Originally posted at BarbaraBeckwith.net
Lisa Braxton’s debut novel, The Talking Drum (INNANA, a Canadian feminist press, 2020), is remarkably timely. Set in fictional “Bellport, Massachusetts,” in the 1970s, it dovetails with Boston’s Black residents’ current struggle to keep Boston’s Nubian Square alive and flourishing, as well as the gentrification of the South End long ago, and Boston’s now very white Seaport.
Braxton portrays her characters’ passions for drumming, books, love, and for building a vibrant and safe community via a bookstore and music/drum center. She also conveys the warmth, great food, culture and hopes of African immigrants, their patriarchal attitudes notwithstanding.
Her story also makes clear how her characters’ hopes and visions can get stymied by rampant capitalism disguised as “neighborhood development,” as well as by racial stereotyping that can be used by unscrupulous characters to get away with misdeeds.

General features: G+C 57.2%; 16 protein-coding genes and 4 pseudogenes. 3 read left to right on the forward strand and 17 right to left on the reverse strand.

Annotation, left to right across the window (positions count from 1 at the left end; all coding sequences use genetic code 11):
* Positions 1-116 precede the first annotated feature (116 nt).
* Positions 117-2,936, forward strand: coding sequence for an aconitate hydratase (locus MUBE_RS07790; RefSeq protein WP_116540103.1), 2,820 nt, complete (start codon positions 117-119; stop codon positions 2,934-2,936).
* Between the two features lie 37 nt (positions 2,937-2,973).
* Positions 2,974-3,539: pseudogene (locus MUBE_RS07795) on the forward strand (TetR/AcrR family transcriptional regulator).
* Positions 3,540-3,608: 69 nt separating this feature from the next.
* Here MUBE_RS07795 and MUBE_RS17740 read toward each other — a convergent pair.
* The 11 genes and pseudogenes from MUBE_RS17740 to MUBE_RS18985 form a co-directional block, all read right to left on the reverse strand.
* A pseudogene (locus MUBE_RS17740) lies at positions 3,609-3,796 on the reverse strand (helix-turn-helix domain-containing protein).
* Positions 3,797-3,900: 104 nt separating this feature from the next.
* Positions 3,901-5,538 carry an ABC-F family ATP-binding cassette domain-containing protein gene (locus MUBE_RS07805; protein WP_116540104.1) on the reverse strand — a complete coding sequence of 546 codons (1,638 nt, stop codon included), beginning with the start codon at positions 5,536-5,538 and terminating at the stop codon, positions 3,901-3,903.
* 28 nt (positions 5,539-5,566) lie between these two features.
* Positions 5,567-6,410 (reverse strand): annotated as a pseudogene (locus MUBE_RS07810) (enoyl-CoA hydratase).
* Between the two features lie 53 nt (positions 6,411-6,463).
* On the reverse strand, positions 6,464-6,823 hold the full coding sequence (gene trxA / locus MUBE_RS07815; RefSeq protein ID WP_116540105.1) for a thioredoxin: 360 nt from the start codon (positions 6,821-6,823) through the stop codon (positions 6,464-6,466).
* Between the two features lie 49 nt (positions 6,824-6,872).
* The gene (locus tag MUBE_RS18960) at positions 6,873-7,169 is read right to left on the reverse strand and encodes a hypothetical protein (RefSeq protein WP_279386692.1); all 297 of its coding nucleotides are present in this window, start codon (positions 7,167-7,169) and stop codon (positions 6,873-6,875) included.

On a more personal level, The Talking Drum explores themes of trust, loyalty, and painful apologies needed to make a marriage work, as well as parenting challenges. A young girl, despite her bursts of “acting out” rooted in domestic abuse she’d seen as a child, has the fierce support of her mother and a drumming teacher.
As a longtime Boston area resident, I remember how, in the 1960s, Harvard used racism – and motorcycle gangs, to scare renters (unsuccessfully) out of its Mission Hill properties, and how in the 1980s landlords deliberately set fires to collect insurance, and sell their lots to profiteers.
The Talking Drum is a compelling book. And given the mystery fires, the love affairs, the colorful characters, the drumming, and the urgent and timely issue of gentrification and how financial problems can twist people’s motives, I think it would also make a great movie.